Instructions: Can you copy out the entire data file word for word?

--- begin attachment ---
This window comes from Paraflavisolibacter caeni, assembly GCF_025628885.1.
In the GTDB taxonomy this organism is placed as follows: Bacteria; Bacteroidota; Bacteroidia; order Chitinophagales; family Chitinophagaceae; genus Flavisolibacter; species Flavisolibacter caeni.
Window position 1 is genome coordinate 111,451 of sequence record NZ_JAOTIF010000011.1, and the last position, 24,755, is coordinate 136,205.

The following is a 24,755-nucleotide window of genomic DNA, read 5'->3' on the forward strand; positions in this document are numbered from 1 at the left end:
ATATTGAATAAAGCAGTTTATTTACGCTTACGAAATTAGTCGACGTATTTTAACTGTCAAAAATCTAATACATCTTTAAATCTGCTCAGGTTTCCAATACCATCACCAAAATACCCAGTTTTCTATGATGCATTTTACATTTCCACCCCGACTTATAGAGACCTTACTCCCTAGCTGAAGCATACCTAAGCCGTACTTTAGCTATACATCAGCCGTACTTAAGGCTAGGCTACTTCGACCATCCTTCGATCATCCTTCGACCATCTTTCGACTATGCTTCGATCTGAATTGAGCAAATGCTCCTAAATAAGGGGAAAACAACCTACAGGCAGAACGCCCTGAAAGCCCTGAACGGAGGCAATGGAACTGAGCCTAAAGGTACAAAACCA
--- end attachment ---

This window comes from Paraflavisolibacter caeni, assembly GCF_025628885.1.
In the GTDB taxonomy this organism is placed as follows: Bacteria; Bacteroidota; Bacteroidia; order Chitinophagales; family Chitinophagaceae; genus Flavisolibacter; species Flavisolibacter caeni.
Window position 1 is genome coordinate 111,451 of sequence record NZ_JAOTIF010000011.1, and the last position, 24,755, is coordinate 136,205.

The following is a 24,755-nucleotide window of genomic DNA, read 5'->3' on the forward strand; positions in this document are numbered from 1 at the left end:
ATATTGAATAAAGCAGTTTATTTACGCTTACGAAATTAGTCGACGTATTTTAACTGTCAAAAATCTAATACATCTTTAAATCTGCTCAGGTTTCCAATACCATCACCAAAATACCCAGTTTTCTATGATGCATTTTACATTTCCACCCCGACTTATAGAGACCTTACTCCCTAGCTGAAGCATACCTAAGCCGTACTTTAGCTATACATCAGCCGTACTTAAGGCTAGGCTACTTCGACCATCCTTCGATCATCCTTCGACCATCTTTCGACTATGCTTCGATCTGAATTGAGCAAATGCTCCTAAATAAGGGGAAAACAACCTACAGGCAGAACGCCCTGAAAGCCCTGAACGGAGGCAATGGAACTGAGCCTAAAGGTACAAAACCA